The Union's untidy hero

Ulysses S. Grant
June 15, 2001

General William T. Sherman, an acute if opinionated observer, once wrote of his friend and commander, Ulysses S. Grant, "he is a mystery, and I believe he is a mystery to himself". Grant's personality has always presented challenges to biographers. So, too, has the full and variegated nature of his career. The most successful general of the American civil war, Grant also served as commanding general during the tumultuous first Reconstruction years, and was elected in 1868 to the presidency for two consecutive terms - the only president to have been so in the last half of the 19th century. Brooks Simpson has decided not to try to compress all this into one volume, but to produce two, concentrating here on his civil war career.

How Grant achieved such eminence puzzled his contemporaries. His career before 1861 had been a failure. He could not break his dependency on his over-powering father, Jesse R. Grant, and his father-in-law, Frederick Dent (who never overcame his suspicion that Grant was not good enough to marry his daughter). Indeed, the only success that Grant achieved was his happy marriage to Julia.

Although Grant had graduated from West Point just before the Mexican war (1846-48), he was never given an opportunity to excel. In 1854 he resigned from the army, bored and disillusioned, amid rumours that he drank too much. His business ventures did not prosper. So 1861 found Grant working as a clerk in his father's store in Galena, Illinois. When the civil war broke out in April, he re-enlisted as a colonel. Some of his contemporaries from the "old" army continued to distrust his judgement. But Charles F. Smith, a divisional commander serving under Grant in 1862, who had previously been commandant at West Point while Grant had been a cadet, instilled self-belief in Grant. Grant did not match expectations of what a commander should look like. He was scruffy, disliked public speaking and overt wire-pulling. "Really, Mr President, I have had enough of this show business," he told Abraham Lincoln after his elevation to general-in-chief in the spring of 1864 forced him to spend several weeks in Washington DC.

This triumph over the limitations of his appearance is a particularly interesting theme. Simpson makes it clear that Grant was never a political novice. Rather an astute operator who made the most of his political connections, he even appointed a chief of staff, John A. Rawlins, who looked after his political interests. Unlike other civil war generals, moreover, he was always respectful in his dealings with the Lincoln administration. Even when the president foisted on him a political adventurer, John A. McClernand, during the Vicksburg campaign, Grant did not make a fuss. He simply out-manoeuvred McClernand at every turn.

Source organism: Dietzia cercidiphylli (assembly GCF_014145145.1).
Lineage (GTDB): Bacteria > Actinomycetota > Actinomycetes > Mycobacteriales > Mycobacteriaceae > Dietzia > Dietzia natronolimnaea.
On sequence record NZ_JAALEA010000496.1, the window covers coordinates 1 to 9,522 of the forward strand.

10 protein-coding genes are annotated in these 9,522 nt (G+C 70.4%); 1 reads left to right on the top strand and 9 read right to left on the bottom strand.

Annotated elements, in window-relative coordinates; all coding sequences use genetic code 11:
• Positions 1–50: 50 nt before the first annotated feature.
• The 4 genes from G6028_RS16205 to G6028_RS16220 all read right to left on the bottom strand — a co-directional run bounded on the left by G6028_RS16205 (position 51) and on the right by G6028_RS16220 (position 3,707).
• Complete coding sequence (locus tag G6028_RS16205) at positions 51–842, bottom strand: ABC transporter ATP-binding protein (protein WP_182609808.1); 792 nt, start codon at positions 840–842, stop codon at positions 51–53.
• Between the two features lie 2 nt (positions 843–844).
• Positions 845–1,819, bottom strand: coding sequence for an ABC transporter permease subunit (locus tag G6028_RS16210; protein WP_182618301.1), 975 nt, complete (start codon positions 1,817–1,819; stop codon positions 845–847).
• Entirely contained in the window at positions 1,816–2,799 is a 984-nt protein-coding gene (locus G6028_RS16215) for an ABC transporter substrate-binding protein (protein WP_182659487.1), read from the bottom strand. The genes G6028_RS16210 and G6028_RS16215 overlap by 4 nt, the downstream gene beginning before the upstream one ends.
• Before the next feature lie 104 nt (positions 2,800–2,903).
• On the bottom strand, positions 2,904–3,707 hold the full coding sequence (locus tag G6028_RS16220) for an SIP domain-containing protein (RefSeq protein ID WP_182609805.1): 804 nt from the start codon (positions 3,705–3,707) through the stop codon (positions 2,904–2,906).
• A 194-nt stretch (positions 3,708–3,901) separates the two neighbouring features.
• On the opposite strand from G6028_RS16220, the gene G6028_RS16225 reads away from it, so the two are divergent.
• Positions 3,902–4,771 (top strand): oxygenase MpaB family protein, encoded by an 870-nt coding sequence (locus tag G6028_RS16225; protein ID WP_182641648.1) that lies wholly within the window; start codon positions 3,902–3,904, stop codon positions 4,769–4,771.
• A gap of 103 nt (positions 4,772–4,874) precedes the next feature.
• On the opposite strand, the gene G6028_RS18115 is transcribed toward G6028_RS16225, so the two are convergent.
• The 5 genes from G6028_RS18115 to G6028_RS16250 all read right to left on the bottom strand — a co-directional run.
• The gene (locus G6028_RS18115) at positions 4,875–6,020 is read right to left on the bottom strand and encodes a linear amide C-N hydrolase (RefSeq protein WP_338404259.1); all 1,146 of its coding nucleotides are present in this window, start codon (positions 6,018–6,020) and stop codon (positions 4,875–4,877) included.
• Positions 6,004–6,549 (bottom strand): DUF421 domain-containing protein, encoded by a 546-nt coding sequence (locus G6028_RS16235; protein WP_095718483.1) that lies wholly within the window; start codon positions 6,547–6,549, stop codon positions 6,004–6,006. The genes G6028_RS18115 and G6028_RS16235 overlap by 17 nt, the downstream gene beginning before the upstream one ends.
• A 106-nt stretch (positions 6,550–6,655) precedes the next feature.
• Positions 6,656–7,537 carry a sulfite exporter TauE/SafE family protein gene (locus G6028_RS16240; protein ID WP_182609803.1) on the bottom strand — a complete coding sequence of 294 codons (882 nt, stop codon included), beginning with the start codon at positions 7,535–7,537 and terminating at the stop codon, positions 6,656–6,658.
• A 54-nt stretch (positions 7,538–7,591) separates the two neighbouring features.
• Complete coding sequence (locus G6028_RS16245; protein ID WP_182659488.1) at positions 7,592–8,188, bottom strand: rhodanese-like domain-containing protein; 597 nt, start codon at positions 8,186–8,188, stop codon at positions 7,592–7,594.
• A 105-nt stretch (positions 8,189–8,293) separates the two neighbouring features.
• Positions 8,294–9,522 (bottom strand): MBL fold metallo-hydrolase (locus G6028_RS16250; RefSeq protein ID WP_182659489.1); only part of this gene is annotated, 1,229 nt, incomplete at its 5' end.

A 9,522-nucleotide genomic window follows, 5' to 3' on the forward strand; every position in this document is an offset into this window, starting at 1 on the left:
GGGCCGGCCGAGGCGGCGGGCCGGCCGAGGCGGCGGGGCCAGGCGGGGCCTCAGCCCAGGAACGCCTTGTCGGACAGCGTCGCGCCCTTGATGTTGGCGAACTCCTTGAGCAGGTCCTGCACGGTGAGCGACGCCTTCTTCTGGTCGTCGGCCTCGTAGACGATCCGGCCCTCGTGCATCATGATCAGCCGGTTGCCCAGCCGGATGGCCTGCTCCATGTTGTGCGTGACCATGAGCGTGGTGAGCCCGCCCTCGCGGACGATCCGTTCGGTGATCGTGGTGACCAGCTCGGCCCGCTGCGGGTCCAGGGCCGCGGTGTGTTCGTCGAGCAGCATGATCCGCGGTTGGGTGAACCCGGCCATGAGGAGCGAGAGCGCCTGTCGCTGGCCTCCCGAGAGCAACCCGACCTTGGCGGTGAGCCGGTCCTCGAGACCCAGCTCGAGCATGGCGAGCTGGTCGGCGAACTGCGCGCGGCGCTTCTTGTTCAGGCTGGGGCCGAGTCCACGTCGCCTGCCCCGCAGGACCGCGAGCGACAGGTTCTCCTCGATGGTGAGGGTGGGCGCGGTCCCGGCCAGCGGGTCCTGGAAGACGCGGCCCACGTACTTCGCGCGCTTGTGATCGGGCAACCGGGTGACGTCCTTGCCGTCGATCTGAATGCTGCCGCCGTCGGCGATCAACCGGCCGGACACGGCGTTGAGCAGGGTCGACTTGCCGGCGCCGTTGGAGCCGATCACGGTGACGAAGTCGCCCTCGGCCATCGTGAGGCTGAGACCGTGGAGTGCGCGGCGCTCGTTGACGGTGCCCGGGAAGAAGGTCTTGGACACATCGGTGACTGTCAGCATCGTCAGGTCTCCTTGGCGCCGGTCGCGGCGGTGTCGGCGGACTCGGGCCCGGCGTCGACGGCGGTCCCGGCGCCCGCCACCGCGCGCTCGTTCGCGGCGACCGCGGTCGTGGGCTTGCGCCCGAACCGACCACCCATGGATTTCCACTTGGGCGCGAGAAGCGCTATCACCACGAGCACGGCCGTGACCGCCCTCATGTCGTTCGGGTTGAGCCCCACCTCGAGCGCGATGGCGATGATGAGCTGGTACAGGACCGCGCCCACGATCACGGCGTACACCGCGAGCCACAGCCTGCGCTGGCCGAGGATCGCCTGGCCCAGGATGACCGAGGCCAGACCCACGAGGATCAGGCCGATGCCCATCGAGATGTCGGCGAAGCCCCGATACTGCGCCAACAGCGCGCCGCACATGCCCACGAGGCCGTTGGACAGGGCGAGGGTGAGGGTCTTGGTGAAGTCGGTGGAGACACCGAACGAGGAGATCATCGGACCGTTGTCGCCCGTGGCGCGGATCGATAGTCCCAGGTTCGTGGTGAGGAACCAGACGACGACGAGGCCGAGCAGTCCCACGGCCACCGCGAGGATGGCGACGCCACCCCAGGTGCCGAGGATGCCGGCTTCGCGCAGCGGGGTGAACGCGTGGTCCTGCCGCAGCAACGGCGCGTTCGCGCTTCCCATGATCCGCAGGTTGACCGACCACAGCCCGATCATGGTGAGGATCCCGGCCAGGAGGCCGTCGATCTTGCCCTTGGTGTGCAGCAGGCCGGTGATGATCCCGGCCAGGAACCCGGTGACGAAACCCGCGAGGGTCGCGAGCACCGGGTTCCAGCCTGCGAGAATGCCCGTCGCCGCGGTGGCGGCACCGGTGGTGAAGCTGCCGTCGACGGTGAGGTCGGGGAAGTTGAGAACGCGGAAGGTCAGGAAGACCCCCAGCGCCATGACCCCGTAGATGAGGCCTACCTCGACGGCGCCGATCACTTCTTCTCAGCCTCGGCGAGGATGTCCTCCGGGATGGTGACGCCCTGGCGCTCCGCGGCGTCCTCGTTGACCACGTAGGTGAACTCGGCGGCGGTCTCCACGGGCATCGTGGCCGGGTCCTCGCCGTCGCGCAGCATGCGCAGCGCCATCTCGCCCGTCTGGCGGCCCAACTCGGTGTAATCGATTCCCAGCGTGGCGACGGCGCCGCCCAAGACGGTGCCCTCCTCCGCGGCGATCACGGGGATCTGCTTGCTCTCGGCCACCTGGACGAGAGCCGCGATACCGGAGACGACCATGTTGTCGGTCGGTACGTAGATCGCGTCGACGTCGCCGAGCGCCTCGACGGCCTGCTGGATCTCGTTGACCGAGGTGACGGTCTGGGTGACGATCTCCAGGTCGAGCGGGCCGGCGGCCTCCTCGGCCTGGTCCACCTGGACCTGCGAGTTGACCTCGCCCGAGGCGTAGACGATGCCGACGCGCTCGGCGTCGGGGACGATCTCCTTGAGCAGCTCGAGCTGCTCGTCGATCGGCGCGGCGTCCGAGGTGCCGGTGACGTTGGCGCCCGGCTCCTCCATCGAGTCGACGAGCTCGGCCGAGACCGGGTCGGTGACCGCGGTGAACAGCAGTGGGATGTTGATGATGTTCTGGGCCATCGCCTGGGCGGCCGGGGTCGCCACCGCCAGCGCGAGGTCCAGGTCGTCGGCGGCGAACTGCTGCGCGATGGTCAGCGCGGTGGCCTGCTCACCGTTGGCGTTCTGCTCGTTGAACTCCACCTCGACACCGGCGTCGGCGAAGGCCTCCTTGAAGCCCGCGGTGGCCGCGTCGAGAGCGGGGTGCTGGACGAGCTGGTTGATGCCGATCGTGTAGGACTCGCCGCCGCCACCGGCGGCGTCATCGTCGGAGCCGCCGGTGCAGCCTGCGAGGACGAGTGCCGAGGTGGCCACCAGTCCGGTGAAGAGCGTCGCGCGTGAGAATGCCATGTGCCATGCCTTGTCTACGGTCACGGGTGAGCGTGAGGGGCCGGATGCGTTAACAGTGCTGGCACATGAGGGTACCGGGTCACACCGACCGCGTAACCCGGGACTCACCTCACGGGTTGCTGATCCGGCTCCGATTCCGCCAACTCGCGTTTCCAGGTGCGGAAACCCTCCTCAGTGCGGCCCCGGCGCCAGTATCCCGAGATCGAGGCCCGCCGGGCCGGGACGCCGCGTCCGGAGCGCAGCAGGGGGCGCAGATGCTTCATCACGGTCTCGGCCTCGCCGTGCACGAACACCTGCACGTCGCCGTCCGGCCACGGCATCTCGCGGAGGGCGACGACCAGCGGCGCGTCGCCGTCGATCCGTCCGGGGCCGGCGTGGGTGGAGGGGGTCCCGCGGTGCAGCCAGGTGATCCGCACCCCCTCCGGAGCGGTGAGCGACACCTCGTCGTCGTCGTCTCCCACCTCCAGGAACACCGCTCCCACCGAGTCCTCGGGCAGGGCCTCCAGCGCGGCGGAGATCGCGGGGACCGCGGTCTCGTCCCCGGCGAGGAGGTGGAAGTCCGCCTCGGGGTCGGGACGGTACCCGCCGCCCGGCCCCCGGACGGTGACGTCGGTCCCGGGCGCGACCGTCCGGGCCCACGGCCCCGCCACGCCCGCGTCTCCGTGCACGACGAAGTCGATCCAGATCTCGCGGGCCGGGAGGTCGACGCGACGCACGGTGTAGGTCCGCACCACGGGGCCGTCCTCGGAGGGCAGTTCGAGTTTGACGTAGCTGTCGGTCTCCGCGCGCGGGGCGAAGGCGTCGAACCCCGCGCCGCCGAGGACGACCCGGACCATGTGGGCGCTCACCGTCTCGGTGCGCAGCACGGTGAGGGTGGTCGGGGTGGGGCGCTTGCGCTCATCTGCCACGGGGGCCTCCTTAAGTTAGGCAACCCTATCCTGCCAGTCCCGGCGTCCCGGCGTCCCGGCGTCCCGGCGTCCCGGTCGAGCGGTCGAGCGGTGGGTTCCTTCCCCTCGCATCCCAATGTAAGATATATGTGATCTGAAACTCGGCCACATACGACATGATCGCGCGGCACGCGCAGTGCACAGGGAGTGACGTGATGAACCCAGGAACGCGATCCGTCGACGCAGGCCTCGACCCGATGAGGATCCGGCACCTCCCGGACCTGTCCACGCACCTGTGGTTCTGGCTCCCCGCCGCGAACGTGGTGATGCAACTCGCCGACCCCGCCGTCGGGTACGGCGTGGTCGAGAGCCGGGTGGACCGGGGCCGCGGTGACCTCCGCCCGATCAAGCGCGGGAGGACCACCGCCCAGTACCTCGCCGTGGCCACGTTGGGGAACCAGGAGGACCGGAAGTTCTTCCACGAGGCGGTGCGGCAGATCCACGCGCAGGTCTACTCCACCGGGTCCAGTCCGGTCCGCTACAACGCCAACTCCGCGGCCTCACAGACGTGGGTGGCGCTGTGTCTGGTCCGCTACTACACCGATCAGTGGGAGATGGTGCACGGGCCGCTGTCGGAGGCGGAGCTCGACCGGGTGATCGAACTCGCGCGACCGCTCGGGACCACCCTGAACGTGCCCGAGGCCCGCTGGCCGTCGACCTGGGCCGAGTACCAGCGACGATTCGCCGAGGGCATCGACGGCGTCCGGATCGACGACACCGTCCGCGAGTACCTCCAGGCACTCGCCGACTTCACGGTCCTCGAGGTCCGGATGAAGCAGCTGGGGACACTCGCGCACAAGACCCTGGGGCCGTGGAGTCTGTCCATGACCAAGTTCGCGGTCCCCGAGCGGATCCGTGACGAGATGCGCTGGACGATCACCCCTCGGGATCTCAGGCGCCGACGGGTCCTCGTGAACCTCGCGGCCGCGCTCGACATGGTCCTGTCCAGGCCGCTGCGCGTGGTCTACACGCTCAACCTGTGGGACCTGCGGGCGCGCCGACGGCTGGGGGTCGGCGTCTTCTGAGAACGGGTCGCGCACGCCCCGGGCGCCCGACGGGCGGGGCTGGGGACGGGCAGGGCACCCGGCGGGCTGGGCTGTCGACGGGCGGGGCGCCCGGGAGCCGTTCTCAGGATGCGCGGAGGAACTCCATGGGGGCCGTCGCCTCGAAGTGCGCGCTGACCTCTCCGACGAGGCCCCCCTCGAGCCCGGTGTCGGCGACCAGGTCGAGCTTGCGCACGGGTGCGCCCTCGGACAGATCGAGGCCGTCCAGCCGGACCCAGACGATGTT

Closer acquaintance with Grant allowed many observers to recognise qualities that were concealed by his modest persona and glimpse a more cerebral general. But unlike other Union generals, Grant could do more than produce good plans; he could see them through to a victorious conclusion.

He had an indomitable spirit that rose to overcome the awful moral challenges posed by war. He instantly grasped that the one thing a general could not waste was time. Consequently, he was decisive. He took decisions quickly and easily, and then modified them in the light of changed circumstances. Grant proved himself (especially while general-in-chief in 1864-65) an effective manager of subordinates and delegated sensibly. He liked men who spoke their minds such as Rawlins and Sherman (and later Philip H. Sheridan).

Perhaps the key to Grant's success was that he always looked for and ruthlessly exploited any opportunities that were offered for offensive action. He rejected the essentially defensive and reactive outlook that prevailed among previous Union commanders in Virginia. Grant was a humane man, but he would accept heavy casualties if the strategic end justified it. In 1864, the Army of the Potomac suffered some 55,000 casualties. Yet these losses were not futile: Grant destroyed the offensive capability of his great opponent Robert E. Lee's army of northern Virginia, and laid the foundations for the victories of 1865. He achieved more in three months than his timorous predecessors had in three years. "There will be no turning back," he reassured Lincoln. Grant demonstrated that running away from hard fighting does not save life in the long run.

Simpson provides a fair-minded and readable account of Grant's military career. He offers a sensitive appraisal of Grant's achievements and of his relations with his superiors and subordinates. Occasionally, the book might have profited from a more analytical approach. Little new emerges about Grant's evolving military techniques, but Simpson does offer new material about Grant's drinking. Though he never answers the fundamental question, namely, why did rumours about drink inflict political damage on Grant, while Joseph Hooker and others were invulnerable (or impervious) to such charges?

Simpson also illustrates a curious paradox of current American military historiography. While he accepts the broadening of the civil war to bring death and suffering on civilians with no complaint, once decisions - even in successful campaigns as against Vicksburg in 1863 - lead to sizeable casualties, he begins moralising. "There was no excuse for Grant's behaviour," he claims, after the repulse of the assault on the city on May 22. But even the best generals make mistakes - and the lists might have been much longer if not for Grant's skill.

Brian Holden Reid is professor of American history and military institutions, King's College, London.

Ulysses S. Grant: Triumph over Adversity, 1822-1865

Author - Brooks D. Simpson
ISBN - 0 395 65994 9
Publisher - Houghton Mifflin
Price - £21.99
Pages - 533

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